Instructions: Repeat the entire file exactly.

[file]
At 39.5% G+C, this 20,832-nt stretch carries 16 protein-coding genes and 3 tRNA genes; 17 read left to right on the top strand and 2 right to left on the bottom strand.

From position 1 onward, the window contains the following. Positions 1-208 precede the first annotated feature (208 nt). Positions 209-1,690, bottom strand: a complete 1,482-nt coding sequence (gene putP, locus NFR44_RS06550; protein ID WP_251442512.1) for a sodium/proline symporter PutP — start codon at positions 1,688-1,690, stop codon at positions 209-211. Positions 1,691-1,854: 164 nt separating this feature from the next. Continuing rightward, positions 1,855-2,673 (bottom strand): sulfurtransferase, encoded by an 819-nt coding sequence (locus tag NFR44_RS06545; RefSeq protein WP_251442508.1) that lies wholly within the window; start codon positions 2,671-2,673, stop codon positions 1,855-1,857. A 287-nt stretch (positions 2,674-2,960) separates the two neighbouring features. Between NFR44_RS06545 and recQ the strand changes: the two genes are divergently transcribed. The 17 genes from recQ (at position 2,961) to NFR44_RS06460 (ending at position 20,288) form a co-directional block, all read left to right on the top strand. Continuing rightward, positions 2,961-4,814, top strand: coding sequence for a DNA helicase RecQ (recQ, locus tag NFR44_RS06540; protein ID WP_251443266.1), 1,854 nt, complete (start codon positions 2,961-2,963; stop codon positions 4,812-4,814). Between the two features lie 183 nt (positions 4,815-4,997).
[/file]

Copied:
At 39.5% G+C, this 20,832-nt stretch carries 16 protein-coding genes and 3 tRNA genes; 17 read left to right on the top strand and 2 right to left on the bottom strand.

From position 1 onward, the window contains the following. Positions 1-208 precede the first annotated feature (208 nt). Positions 209-1,690, bottom strand: a complete 1,482-nt coding sequence (gene putP, locus NFR44_RS06550; protein ID WP_251442512.1) for a sodium/proline symporter PutP — start codon at positions 1,688-1,690, stop codon at positions 209-211. Positions 1,691-1,854: 164 nt separating this feature from the next. Continuing rightward, positions 1,855-2,673 (bottom strand): sulfurtransferase, encoded by an 819-nt coding sequence (locus tag NFR44_RS06545; RefSeq protein WP_251442508.1) that lies wholly within the window; start codon positions 2,671-2,673, stop codon positions 1,855-1,857. A 287-nt stretch (positions 2,674-2,960) separates the two neighbouring features. Between NFR44_RS06545 and recQ the strand changes: the two genes are divergently transcribed. The 17 genes from recQ (at position 2,961) to NFR44_RS06460 (ending at position 20,288) form a co-directional block, all read left to right on the top strand. Continuing rightward, positions 2,961-4,814, top strand: coding sequence for a DNA helicase RecQ (recQ, locus tag NFR44_RS06540; protein ID WP_251443266.1), 1,854 nt, complete (start codon positions 2,961-2,963; stop codon positions 4,812-4,814). Between the two features lie 183 nt (positions 4,815-4,997).